I often hear people think only in the third level even when it violates the first. For example, someone may argue that they have need of food therefore they have a right to the food others have to fulfill their hunger. This way of thinking quickly leads to either stealing or communism as it violates the first level and only reasons in the third level.

One would need to think in level one about whether it is right for one person to take from another person what does not belong to them or if someone has a right to what they did not work to earn. Because if stealing is wrong in the first level it is still wrong in the practical level and the need does not overcome the morality problem. But when we only think according to the third level we give no thought to ethics or truth, but to personal need and survival irrespective of truth and righteousness.

However to respond to a person’s practical need by philosophizing in the first level without a solution in the third can be just as wrong. Often people take a philosophical position and leave the person in need at the mercy of their philosophy with no practical help for them. Something only being pertinent in the first level, but having no value in the third is just as errant as something thought out only in the third with disregard to the first and second level of development.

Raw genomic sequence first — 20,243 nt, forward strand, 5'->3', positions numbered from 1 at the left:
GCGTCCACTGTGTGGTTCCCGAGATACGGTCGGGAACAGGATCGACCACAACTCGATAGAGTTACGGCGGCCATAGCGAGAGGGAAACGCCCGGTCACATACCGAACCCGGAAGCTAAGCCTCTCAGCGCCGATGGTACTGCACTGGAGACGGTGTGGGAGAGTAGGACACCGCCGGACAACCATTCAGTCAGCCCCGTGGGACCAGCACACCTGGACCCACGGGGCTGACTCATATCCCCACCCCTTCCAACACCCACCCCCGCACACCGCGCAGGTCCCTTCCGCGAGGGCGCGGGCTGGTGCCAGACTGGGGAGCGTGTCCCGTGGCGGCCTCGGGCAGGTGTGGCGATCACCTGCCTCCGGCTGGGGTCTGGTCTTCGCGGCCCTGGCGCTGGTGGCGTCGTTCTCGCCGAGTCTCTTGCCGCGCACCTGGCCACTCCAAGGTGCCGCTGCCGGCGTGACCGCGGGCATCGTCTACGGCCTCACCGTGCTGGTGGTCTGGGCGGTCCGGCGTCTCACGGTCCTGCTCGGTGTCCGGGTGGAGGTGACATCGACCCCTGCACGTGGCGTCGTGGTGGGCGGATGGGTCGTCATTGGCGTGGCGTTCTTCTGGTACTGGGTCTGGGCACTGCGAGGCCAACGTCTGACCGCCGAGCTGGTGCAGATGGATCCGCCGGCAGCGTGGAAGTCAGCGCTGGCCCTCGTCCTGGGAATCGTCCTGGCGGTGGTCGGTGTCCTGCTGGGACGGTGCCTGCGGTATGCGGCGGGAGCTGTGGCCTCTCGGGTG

I started this essay delineating the philosophical need for a worldview and philosophically proposed how one can test a thing before adding or retaining it in their worldview. Next, I illustrated the point with an example using the second level of the test.

Now for the practical it has to work beyond my theorizing and illustrating and can only be tested by practical use of the method for any who agree in the first and second level of thought to take it to the level of practical trial.